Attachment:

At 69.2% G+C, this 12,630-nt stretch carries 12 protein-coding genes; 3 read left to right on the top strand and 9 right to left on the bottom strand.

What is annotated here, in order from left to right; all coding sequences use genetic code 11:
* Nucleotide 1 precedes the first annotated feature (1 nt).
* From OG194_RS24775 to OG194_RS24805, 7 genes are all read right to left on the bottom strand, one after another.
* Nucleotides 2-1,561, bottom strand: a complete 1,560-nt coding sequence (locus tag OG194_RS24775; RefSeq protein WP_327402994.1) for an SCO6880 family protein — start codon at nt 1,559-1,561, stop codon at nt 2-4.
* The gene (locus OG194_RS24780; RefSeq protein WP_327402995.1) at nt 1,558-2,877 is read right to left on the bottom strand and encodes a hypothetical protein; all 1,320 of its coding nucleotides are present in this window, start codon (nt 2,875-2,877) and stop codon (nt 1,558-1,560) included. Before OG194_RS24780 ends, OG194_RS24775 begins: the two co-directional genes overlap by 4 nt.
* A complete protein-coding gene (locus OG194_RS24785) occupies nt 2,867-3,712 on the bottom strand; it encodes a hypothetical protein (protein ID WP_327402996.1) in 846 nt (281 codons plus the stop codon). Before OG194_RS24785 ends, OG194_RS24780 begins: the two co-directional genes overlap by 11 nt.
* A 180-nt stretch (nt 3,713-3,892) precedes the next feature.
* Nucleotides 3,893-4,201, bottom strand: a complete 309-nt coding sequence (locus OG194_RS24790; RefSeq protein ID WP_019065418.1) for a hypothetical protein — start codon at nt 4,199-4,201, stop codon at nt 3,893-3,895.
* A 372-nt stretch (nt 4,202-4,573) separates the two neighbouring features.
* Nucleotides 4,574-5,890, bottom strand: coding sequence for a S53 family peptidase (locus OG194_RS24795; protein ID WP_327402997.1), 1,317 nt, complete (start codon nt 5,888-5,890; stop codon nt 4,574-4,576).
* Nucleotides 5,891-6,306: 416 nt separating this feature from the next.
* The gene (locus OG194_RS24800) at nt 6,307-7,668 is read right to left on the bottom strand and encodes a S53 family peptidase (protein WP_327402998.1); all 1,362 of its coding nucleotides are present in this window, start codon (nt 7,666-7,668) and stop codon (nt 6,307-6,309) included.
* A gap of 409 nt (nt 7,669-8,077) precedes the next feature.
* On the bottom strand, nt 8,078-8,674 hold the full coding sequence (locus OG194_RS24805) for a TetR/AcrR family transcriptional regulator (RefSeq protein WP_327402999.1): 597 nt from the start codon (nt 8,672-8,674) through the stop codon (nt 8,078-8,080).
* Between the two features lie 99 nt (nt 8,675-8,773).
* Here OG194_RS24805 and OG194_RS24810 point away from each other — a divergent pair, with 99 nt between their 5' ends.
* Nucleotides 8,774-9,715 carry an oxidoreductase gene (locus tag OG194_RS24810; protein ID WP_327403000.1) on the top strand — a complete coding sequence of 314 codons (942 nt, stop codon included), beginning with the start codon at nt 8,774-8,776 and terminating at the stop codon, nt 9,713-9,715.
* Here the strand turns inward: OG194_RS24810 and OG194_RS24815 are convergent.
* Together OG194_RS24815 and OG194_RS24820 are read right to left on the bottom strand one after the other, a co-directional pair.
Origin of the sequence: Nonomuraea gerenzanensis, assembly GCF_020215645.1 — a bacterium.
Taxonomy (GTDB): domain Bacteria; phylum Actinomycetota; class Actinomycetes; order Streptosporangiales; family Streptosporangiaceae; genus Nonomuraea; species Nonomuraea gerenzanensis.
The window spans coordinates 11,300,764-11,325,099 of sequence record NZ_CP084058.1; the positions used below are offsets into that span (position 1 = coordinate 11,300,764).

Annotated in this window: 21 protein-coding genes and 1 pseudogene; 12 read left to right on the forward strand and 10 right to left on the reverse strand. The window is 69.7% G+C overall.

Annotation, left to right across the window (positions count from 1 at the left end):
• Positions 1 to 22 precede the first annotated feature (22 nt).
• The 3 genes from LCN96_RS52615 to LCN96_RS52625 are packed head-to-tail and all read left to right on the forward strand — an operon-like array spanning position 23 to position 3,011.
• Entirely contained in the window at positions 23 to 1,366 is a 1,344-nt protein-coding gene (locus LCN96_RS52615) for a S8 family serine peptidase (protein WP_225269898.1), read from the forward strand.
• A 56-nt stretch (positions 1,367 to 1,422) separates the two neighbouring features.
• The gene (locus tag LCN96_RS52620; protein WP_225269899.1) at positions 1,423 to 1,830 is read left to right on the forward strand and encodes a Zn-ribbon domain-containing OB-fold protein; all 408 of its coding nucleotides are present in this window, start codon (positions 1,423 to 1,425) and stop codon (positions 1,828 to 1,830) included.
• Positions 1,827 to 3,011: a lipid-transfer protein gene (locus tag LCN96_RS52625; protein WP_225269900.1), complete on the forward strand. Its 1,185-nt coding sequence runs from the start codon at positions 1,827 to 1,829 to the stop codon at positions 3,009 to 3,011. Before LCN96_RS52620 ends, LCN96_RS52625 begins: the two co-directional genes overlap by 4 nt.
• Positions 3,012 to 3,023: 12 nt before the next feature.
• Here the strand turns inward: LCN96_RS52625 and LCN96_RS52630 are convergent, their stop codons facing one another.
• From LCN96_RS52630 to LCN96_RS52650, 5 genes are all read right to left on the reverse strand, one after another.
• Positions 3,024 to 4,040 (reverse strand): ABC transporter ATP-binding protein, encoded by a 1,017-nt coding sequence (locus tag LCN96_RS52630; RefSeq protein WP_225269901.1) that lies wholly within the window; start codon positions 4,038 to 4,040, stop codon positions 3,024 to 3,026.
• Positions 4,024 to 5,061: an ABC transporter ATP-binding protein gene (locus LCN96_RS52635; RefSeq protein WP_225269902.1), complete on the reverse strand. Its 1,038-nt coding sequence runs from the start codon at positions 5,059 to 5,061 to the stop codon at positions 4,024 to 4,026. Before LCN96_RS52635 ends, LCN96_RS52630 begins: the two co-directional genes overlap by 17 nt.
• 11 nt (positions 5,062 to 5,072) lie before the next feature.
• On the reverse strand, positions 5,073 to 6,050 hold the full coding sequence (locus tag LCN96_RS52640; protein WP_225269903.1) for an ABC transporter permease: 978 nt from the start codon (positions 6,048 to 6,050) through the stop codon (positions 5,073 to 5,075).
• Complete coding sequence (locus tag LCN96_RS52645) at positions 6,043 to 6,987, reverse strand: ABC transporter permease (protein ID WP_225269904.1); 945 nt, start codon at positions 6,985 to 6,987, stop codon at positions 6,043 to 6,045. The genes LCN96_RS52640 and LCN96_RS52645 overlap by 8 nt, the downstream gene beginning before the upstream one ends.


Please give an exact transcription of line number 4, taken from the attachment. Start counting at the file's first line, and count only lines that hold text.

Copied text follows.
* From OG194_RS24775 to OG194_RS24805, 7 genes are all read right to left on the bottom strand, one after another.